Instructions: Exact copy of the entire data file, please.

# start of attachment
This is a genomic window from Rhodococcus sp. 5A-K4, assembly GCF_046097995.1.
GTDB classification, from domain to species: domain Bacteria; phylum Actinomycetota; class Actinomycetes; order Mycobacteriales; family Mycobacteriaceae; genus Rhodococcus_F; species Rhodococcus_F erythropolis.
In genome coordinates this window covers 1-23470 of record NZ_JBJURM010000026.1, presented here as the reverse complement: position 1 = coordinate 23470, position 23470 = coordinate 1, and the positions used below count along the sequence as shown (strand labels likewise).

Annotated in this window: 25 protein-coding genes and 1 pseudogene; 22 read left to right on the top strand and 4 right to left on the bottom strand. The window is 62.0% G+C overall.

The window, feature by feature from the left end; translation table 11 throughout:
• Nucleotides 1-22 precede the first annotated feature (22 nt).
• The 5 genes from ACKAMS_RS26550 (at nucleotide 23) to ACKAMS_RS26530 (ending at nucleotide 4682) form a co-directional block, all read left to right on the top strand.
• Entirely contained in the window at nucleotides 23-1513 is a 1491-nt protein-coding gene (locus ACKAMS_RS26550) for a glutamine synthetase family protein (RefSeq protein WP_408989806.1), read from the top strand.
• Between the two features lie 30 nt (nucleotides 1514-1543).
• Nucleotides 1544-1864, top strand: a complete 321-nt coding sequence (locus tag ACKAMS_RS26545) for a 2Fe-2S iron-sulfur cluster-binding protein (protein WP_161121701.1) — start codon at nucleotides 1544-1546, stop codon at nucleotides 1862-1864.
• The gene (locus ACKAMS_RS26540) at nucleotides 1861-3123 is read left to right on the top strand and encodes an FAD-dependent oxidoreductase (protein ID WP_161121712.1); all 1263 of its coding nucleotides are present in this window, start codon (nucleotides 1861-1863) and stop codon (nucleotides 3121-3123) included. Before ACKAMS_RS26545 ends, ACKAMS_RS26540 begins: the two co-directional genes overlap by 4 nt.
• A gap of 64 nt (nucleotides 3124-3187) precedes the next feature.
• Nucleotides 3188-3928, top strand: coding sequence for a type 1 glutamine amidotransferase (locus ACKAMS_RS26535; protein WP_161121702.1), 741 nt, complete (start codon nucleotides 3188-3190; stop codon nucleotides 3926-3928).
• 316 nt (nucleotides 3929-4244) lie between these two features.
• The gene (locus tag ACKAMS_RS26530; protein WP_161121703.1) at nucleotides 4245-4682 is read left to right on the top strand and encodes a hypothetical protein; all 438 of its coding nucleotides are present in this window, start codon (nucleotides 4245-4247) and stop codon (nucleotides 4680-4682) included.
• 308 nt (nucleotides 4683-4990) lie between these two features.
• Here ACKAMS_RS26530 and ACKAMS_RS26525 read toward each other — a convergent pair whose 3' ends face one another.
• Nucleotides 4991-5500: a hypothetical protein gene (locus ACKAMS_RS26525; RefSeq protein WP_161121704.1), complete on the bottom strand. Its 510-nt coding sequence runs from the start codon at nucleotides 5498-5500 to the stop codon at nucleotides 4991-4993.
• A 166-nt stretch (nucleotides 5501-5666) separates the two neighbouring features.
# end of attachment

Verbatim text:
This is a genomic window from Rhodococcus sp. 5A-K4, assembly GCF_046097995.1.
GTDB classification, from domain to species: domain Bacteria; phylum Actinomycetota; class Actinomycetes; order Mycobacteriales; family Mycobacteriaceae; genus Rhodococcus_F; species Rhodococcus_F erythropolis.
In genome coordinates this window covers 1-23470 of record NZ_JBJURM010000026.1, presented here as the reverse complement: position 1 = coordinate 23470, position 23470 = coordinate 1, and the positions used below count along the sequence as shown (strand labels likewise).

Annotated in this window: 25 protein-coding genes and 1 pseudogene; 22 read left to right on the top strand and 4 right to left on the bottom strand. The window is 62.0% G+C overall.

The window, feature by feature from the left end; translation table 11 throughout:
• Nucleotides 1-22 precede the first annotated feature (22 nt).
• The 5 genes from ACKAMS_RS26550 (at nucleotide 23) to ACKAMS_RS26530 (ending at nucleotide 4682) form a co-directional block, all read left to right on the top strand.
• Entirely contained in the window at nucleotides 23-1513 is a 1491-nt protein-coding gene (locus ACKAMS_RS26550) for a glutamine synthetase family protein (RefSeq protein WP_408989806.1), read from the top strand.
• Between the two features lie 30 nt (nucleotides 1514-1543).
• Nucleotides 1544-1864, top strand: a complete 321-nt coding sequence (locus tag ACKAMS_RS26545) for a 2Fe-2S iron-sulfur cluster-binding protein (protein WP_161121701.1) — start codon at nucleotides 1544-1546, stop codon at nucleotides 1862-1864.
• The gene (locus ACKAMS_RS26540) at nucleotides 1861-3123 is read left to right on the top strand and encodes an FAD-dependent oxidoreductase (protein ID WP_161121712.1); all 1263 of its coding nucleotides are present in this window, start codon (nucleotides 1861-1863) and stop codon (nucleotides 3121-3123) included. Before ACKAMS_RS26545 ends, ACKAMS_RS26540 begins: the two co-directional genes overlap by 4 nt.
• A gap of 64 nt (nucleotides 3124-3187) precedes the next feature.
• Nucleotides 3188-3928, top strand: coding sequence for a type 1 glutamine amidotransferase (locus ACKAMS_RS26535; protein WP_161121702.1), 741 nt, complete (start codon nucleotides 3188-3190; stop codon nucleotides 3926-3928).
• 316 nt (nucleotides 3929-4244) lie between these two features.
• The gene (locus tag ACKAMS_RS26530; protein WP_161121703.1) at nucleotides 4245-4682 is read left to right on the top strand and encodes a hypothetical protein; all 438 of its coding nucleotides are present in this window, start codon (nucleotides 4245-4247) and stop codon (nucleotides 4680-4682) included.
• 308 nt (nucleotides 4683-4990) lie between these two features.
• Here ACKAMS_RS26530 and ACKAMS_RS26525 read toward each other — a convergent pair whose 3' ends face one another.
• Nucleotides 4991-5500: a hypothetical protein gene (locus ACKAMS_RS26525; RefSeq protein WP_161121704.1), complete on the bottom strand. Its 510-nt coding sequence runs from the start codon at nucleotides 5498-5500 to the stop codon at nucleotides 4991-4993.
• A 166-nt stretch (nucleotides 5501-5666) separates the two neighbouring features.